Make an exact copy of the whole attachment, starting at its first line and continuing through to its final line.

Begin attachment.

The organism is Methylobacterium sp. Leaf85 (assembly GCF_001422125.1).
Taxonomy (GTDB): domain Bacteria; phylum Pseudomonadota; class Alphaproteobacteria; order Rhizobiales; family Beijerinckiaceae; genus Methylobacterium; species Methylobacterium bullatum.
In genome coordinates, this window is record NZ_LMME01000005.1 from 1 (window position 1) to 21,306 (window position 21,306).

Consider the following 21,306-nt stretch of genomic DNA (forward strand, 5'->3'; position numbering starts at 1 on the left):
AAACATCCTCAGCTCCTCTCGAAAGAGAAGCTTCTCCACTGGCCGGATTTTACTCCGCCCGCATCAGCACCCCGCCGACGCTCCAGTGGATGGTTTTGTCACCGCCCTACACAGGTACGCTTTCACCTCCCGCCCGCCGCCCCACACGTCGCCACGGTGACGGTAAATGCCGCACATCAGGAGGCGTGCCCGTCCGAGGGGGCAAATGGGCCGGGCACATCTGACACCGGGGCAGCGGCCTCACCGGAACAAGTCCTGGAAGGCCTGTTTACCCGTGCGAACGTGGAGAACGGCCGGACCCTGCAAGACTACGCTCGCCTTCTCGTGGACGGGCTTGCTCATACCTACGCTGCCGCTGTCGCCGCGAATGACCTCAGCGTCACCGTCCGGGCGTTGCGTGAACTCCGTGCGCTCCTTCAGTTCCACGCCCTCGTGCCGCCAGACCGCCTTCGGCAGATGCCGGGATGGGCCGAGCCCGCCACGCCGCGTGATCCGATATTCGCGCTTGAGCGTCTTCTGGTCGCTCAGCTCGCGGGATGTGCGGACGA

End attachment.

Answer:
The organism is Methylobacterium sp. Leaf85 (assembly GCF_001422125.1).
Taxonomy (GTDB): domain Bacteria; phylum Pseudomonadota; class Alphaproteobacteria; order Rhizobiales; family Beijerinckiaceae; genus Methylobacterium; species Methylobacterium bullatum.
In genome coordinates, this window is record NZ_LMME01000005.1 from 1 (window position 1) to 21,306 (window position 21,306).

Consider the following 21,306-nt stretch of genomic DNA (forward strand, 5'->3'; position numbering starts at 1 on the left):
AAACATCCTCAGCTCCTCTCGAAAGAGAAGCTTCTCCACTGGCCGGATTTTACTCCGCCCGCATCAGCACCCCGCCGACGCTCCAGTGGATGGTTTTGTCACCGCCCTACACAGGTACGCTTTCACCTCCCGCCCGCCGCCCCACACGTCGCCACGGTGACGGTAAATGCCGCACATCAGGAGGCGTGCCCGTCCGAGGGGGCAAATGGGCCGGGCACATCTGACACCGGGGCAGCGGCCTCACCGGAACAAGTCCTGGAAGGCCTGTTTACCCGTGCGAACGTGGAGAACGGCCGGACCCTGCAAGACTACGCTCGCCTTCTCGTGGACGGGCTTGCTCATACCTACGCTGCCGCTGTCGCCGCGAATGACCTCAGCGTCACCGTCCGGGCGTTGCGTGAACTCCGTGCGCTCCTTCAGTTCCACGCCCTCGTGCCGCCAGACCGCCTTCGGCAGATGCCGGGATGGGCCGAGCCCGCCACGCCGCGTGATCCGATATTCGCGCTTGAGCGTCTTCTGGTCGCTCAGCTCGCGGGATGTGCGGACGA